Caterpillar Senses

How do hungry caterpillars find food?

Best for Grades 2-5

Estimated Experiment Time 30-45 Minutes

Materials & Directions Print PDF

Let's get started!

You Will Need

  • Manduca caterpillars (native to Pennsylvania) - as big as a finger! Can be purchased online - https://www.greatlakeshornworm.com/

  • Solanaceous leaves (tomatoes, potatoes, peppers, eggplant)

  • Non-solanaceous leaves (grass, oak, pine needles, etc.)

  • Clear plastic jars or deli cups

  • Fabric mesh (such as tulle)

  • Materials & Directions PDF

Test Your Caterpillars Senses

Directions

  1. Ask students to think about how the caterpillars might find their favorite foods. Have them consider their own senses and how they find their own favorite foods.
    • Ask your scientist to create a testable question. Example: Do caterpillars use their sense of sight to decide which leaves to eat?
  2. Introduce the caterpillars & review the Tomato Hornworms handout.
    • Have students hold and observe their own caterpillar
    • Have students observe how the caterpillar moves.
    • Have students determine the age of their caterpillar(s) using the chart on the Tomato Hornworms handout.
    • Record information on the Hungry Caterpillar Data Collection Sheet.
  3. Have students pick leaves to feed the caterpillars (one solanaceous leaf, one non-solanaceous leaf)
  4. Set up a choice test for caterpillars to choose between two leaves.
    • Set the leaves 6-8 inches apart. Carefully place the caterpillar between them.
    • Students should report which leaf their caterpillar chose and record the results on the Hungry Caterpillar Data Collection Sheet
    • Students should determine which leaves are the caterpillars’ favorite. Discuss with the student that some insects are generalists (meaning they eat many types of plants) and some are specialists (meaning they eat only a few specific types of plants.) These caterpillars are specialists and only eat certain kinds of plants.
  5. Caterpillar choosing between leaves set 6 inches apart.
  6. Experiment to determine how the caterpillar knows it’s the food they want. Ask your student how we could test each sense independently.
  7. To test location, switch the position of the leaves.
    • Did the caterpillars still find their favorite leaf? Record the results on the Hungry Caterpillar Data Collection Sheet.
  8. To test vision, cover the leaves with a clear plastic container, so the leaves are visible, but caterpillars can’t smell them.
      Leaf sealed in a plastic container.
    • Did the caterpillars still find their favorite leaf? Record the results on the Hungry Caterpillar Data Collection Sheet.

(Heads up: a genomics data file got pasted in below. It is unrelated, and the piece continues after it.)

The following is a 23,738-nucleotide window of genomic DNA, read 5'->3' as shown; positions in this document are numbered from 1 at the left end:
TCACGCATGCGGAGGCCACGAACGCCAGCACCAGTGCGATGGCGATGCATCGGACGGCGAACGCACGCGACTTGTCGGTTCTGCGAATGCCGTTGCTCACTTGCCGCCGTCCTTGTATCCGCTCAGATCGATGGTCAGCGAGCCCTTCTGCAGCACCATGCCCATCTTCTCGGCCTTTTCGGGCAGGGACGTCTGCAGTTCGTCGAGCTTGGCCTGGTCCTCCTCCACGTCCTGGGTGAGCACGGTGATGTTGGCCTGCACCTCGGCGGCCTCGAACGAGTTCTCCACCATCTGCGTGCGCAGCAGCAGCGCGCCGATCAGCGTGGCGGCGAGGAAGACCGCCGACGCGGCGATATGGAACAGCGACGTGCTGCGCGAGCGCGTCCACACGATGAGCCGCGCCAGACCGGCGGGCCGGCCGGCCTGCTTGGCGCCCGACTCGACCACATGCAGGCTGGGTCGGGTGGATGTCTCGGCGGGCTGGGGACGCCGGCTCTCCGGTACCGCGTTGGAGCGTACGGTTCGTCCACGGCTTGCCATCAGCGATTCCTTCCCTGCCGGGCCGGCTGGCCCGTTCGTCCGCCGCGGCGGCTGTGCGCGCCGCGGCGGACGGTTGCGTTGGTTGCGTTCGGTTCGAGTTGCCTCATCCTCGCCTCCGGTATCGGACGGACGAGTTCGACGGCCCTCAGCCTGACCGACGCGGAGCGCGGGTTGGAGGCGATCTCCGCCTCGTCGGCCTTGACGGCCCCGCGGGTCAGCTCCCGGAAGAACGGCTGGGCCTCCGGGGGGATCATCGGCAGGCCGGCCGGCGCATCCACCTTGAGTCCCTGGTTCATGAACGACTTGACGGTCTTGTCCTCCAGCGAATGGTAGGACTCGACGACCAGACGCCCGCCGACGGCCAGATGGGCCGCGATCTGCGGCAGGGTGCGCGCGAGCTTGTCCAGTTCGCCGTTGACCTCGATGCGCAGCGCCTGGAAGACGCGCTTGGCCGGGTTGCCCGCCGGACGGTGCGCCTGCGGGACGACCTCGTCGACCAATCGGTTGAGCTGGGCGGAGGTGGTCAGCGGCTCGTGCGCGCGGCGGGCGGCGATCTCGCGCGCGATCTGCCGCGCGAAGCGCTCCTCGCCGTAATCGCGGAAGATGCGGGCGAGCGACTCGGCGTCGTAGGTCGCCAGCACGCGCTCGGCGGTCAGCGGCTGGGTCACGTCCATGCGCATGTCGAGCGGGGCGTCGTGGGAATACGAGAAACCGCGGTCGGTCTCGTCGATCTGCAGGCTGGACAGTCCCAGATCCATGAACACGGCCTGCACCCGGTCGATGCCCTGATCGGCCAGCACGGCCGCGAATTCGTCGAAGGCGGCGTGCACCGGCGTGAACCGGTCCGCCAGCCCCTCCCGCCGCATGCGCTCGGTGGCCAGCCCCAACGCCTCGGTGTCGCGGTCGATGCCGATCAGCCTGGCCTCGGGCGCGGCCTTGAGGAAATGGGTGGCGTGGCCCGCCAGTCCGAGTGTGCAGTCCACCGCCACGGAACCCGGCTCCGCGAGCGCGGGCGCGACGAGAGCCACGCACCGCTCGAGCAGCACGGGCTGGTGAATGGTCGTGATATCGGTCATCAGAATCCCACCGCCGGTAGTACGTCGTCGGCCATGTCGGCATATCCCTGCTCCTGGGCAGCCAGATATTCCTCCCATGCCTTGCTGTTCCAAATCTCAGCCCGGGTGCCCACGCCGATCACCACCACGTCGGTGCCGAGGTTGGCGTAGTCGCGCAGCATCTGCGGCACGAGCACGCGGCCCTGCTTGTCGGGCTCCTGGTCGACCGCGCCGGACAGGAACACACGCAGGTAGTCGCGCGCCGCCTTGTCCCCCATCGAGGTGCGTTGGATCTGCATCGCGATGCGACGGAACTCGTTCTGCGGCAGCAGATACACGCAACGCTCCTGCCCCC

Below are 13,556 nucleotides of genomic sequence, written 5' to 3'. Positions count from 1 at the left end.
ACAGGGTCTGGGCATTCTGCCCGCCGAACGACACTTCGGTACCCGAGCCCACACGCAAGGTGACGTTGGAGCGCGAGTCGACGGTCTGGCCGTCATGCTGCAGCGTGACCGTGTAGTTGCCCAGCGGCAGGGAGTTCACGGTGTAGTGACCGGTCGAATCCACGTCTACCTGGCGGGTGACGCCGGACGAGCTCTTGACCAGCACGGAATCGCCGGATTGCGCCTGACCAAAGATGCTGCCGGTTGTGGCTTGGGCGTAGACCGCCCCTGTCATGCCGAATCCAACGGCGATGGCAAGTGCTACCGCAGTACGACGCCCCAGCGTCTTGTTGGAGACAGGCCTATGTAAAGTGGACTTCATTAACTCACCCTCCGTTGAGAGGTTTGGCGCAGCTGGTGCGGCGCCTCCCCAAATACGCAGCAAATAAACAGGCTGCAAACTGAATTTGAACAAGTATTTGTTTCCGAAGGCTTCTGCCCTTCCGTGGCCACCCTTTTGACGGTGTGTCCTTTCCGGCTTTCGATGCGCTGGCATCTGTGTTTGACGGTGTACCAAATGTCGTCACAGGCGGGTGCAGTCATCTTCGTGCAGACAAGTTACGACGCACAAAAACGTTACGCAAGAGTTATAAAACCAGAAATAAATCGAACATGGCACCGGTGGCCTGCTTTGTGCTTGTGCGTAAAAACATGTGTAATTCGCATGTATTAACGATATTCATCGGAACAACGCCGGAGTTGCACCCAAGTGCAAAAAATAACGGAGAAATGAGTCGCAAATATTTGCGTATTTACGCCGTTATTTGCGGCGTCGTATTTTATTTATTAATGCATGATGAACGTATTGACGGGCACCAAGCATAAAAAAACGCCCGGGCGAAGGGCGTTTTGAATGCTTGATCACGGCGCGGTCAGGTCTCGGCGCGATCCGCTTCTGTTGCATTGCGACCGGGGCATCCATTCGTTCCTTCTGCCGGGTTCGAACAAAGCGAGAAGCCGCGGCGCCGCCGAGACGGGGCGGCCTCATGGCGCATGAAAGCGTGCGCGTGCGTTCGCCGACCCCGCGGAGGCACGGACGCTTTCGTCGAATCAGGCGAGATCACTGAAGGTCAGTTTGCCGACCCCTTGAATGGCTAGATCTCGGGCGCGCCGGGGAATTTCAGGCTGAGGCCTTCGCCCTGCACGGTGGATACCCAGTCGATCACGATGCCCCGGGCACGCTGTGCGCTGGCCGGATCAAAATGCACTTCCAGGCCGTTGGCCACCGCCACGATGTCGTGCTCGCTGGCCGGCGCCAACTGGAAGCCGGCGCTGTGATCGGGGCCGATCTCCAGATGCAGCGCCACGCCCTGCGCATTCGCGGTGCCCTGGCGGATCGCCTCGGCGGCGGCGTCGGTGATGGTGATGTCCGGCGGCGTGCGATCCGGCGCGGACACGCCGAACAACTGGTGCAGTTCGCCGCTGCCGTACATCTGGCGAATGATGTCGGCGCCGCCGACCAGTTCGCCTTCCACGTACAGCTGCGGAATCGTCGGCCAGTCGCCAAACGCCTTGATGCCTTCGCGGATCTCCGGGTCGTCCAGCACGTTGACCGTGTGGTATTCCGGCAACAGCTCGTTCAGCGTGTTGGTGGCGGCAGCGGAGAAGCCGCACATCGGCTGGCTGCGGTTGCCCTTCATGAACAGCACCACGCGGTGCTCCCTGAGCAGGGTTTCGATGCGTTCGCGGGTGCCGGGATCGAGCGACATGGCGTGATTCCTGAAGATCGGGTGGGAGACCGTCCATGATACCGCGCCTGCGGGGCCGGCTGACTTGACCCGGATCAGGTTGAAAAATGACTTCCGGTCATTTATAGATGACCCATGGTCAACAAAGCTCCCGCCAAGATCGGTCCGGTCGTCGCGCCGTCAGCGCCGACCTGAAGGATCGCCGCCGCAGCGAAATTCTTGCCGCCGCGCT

9. To test smell, cover the leaves with fabric mesh, so the caterpillars can smell them, but the leaves are not visible.
      Leaf hidden in green mesh.
    • Did the caterpillars still find their favorite leaf? Record the results on the Hungry Caterpillar Data Collection Sheet.
  10. Based on their results, ask the students which sense the caterpillars use to find their favorite leaves.

What do you think?

Discovery Questions

Beginning the Experiment

Which senses do YOU use to identify your favorite foods?
Depends on the scientist, but if you’re like most people, you use a combination of your sense of sight, smell, and taste to determine which foods you think are yummy!
Observe your caterpillars. How do caterpillars move?
They crawl from back to front in waves using their belly - watch them closely, it’s so cool!

During the Experiment

Which plants do the caterpillars like best?
These caterpillars love tomatoes, potatoes, peppers, and eggplants. Just like us!
How can we test each sense independently?
We can test this by changing the cues the caterpillars can detect. If we move the plants, we can see the location of the plants doesn’t matter. The caterpillars can still find the correct plants. If we cover the plants with a clear plastic jar, the caterpillar can see the plants without smelling the plants. Now the caterpillars can’t find the correct plants. Finally, if we hide the plants with mesh fabric, the caterpillars can’t see the plants, but they can still smell them.

After the Experiment

Which senses do the caterpillars use to find their favorite food?
Your experiment results should have resulted in the caterpillars using their sense of smell to locate the solanaceous leaves.

Let's break it down.

How do caterpillars locate food?

Manduca, or Tomato Hornworms, are very hungry caterpillars. They can eat 64 square inches a day. That’s about the size of a paper plate! All of that eating gives them enough energy to grow into adult Hawkmoths. But first they have to locate their favorite foods: solanaceous plants. Manduca love tomatoes, potatoes, peppers, and eggplants. Just like us!

So how do they do it? They smell them! Manduca have a better sense of smell than dogs. Turns out caterpillars have simple eyes (ocelli) which can only differentiate dark from light. They cannot form an image. The tiny antennae, near the mouth parts, sense smells. Some sources describe their sense of smell as a combination of taste and smell. The caterpillars will choose the solanaceous plants if they can smell them, telling us they used their sense of smell to find their favorite food!

What was that word again?

Key Words

Antennae
Sometimes referred to as “feelers,” insects use these appendages for sensing.
Larva
Also called caterpillar, it’s the early life phase of a moth.
Mandibles
The sharp jaws of a larva used to chew leaves.
Ocelli
A scientific term for simple eyes.
Prolegs
Fake caterpillar legs! Used to hold onto leaves. (They do not count in the six true legs that characterize insects.)
Specialist
Insects that are picky eaters and only eat a few types of plants.
Generalist
Insects that eat many different kinds of plants.
Solanaceous
A plant family that includes tomatoes, potatoes, peppers, and eggplants.